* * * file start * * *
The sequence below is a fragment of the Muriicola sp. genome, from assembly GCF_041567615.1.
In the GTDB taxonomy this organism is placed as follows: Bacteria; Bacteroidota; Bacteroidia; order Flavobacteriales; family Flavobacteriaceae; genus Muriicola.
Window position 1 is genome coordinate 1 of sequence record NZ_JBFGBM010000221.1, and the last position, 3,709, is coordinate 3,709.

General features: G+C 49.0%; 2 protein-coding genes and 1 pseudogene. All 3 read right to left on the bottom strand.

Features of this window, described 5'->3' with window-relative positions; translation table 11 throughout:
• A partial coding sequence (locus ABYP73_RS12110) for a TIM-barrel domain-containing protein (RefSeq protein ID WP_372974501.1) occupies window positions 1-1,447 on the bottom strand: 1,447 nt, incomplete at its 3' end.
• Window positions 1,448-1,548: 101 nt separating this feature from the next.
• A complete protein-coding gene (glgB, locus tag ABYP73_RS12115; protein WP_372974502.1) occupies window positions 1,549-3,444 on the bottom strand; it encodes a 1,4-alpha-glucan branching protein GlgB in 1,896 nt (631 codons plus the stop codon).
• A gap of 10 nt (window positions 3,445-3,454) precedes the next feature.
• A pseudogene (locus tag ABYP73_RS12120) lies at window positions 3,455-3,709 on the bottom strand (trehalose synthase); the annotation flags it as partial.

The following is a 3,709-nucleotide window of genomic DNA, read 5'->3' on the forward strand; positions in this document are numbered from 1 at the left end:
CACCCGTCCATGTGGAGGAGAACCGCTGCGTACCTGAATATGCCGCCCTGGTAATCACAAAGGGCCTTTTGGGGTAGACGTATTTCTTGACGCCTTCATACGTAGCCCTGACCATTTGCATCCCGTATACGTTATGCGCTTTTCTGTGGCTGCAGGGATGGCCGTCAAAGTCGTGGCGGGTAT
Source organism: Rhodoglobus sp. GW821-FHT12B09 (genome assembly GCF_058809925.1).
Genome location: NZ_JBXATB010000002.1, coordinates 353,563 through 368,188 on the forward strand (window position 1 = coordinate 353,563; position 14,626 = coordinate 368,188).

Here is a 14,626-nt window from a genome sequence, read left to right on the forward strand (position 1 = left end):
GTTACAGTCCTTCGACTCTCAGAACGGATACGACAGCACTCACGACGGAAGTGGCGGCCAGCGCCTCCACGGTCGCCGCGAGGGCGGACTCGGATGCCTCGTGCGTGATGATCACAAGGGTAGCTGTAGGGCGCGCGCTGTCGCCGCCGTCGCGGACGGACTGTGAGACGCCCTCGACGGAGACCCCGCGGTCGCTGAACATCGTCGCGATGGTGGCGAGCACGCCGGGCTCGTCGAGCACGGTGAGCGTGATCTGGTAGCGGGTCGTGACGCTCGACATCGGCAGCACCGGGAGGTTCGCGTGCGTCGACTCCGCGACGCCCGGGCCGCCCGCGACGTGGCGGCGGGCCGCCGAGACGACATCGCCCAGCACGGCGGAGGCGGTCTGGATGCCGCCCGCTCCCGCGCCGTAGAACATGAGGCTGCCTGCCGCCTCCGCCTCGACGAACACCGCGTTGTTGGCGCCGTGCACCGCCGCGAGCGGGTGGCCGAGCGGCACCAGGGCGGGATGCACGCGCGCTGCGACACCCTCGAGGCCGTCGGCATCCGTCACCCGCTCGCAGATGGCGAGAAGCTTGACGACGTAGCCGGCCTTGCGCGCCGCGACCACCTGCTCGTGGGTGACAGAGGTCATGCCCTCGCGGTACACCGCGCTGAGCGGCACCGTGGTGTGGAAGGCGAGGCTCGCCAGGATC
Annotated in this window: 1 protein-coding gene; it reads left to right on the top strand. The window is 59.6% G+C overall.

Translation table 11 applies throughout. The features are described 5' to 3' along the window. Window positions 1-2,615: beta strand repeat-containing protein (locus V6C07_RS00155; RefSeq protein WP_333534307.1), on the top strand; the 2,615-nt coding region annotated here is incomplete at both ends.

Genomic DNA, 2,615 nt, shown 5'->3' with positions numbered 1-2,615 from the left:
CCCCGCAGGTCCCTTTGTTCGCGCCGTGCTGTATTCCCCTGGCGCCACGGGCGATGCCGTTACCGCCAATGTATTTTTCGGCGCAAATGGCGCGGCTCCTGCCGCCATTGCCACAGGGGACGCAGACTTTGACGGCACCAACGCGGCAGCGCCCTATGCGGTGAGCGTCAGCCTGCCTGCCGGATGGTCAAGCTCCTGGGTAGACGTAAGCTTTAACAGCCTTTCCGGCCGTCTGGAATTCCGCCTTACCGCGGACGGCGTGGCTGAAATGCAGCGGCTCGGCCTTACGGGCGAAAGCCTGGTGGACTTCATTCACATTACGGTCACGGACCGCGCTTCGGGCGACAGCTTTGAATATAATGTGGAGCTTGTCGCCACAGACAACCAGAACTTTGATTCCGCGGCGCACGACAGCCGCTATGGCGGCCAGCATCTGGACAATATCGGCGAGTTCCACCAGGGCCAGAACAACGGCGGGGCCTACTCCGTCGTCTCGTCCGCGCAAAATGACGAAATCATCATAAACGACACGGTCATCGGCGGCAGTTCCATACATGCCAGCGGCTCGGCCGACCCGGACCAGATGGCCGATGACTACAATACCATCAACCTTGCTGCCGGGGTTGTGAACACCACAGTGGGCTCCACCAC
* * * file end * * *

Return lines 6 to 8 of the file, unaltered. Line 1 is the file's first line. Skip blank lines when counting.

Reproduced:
• A partial coding sequence (locus ABYP73_RS12110) for a TIM-barrel domain-containing protein (RefSeq protein ID WP_372974501.1) occupies window positions 1-1,447 on the bottom strand: 1,447 nt, incomplete at its 3' end.
• Window positions 1,448-1,548: 101 nt separating this feature from the next.
• A complete protein-coding gene (glgB, locus tag ABYP73_RS12115; protein WP_372974502.1) occupies window positions 1,549-3,444 on the bottom strand; it encodes a 1,4-alpha-glucan branching protein GlgB in 1,896 nt (631 codons plus the stop codon).